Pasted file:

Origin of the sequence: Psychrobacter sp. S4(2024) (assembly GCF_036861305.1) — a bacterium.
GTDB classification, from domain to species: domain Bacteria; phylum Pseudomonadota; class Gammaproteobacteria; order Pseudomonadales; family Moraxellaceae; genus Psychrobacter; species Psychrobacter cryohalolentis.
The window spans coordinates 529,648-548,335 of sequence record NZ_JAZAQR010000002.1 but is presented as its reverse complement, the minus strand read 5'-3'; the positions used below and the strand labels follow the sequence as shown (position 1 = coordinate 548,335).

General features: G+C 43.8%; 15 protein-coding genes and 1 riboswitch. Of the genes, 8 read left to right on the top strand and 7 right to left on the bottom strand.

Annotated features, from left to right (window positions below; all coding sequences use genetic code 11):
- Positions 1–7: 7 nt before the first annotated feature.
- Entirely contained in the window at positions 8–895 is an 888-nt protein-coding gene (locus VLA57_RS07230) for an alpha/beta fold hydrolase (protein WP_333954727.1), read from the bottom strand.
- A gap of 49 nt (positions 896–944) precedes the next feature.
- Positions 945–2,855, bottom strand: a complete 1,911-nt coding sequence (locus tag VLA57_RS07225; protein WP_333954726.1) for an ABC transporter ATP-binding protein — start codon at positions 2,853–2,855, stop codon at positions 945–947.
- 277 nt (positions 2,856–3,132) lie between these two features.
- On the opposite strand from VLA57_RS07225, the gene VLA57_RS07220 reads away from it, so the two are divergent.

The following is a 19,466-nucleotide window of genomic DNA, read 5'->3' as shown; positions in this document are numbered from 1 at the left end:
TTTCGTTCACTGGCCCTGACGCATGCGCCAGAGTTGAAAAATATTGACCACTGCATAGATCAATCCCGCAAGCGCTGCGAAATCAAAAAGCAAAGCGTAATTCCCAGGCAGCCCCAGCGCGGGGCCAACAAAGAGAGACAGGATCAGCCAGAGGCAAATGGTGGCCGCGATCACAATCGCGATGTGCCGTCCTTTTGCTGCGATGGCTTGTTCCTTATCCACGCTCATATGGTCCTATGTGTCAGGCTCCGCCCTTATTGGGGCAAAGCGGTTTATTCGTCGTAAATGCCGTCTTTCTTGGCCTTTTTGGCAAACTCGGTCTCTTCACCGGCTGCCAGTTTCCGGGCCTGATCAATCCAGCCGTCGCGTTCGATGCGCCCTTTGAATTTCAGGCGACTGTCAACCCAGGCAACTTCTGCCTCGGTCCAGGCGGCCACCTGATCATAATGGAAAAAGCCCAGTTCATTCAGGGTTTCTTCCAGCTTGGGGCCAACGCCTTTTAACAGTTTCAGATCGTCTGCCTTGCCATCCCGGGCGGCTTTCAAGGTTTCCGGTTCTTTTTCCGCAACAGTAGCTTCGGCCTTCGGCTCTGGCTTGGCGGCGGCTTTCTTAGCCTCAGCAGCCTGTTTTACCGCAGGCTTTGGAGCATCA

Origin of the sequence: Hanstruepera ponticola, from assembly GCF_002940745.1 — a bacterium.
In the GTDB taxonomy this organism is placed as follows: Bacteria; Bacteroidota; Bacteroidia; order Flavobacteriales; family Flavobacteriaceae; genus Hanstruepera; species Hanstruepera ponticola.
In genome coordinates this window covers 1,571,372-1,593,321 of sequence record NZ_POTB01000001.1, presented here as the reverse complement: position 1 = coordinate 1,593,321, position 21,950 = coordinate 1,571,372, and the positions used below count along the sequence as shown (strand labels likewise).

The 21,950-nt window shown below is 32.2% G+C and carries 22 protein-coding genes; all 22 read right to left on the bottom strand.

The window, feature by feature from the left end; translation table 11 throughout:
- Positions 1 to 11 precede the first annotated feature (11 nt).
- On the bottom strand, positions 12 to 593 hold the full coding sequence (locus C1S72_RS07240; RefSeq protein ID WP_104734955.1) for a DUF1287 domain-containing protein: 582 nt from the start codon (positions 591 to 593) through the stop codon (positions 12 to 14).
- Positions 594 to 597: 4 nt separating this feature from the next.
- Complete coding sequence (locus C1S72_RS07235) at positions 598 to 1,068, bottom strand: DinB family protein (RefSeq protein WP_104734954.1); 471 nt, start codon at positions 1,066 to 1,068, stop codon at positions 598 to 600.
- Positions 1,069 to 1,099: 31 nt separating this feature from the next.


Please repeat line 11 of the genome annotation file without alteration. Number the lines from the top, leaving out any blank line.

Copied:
- On the opposite strand from VLA57_RS07225, the gene VLA57_RS07220 reads away from it, so the two are divergent.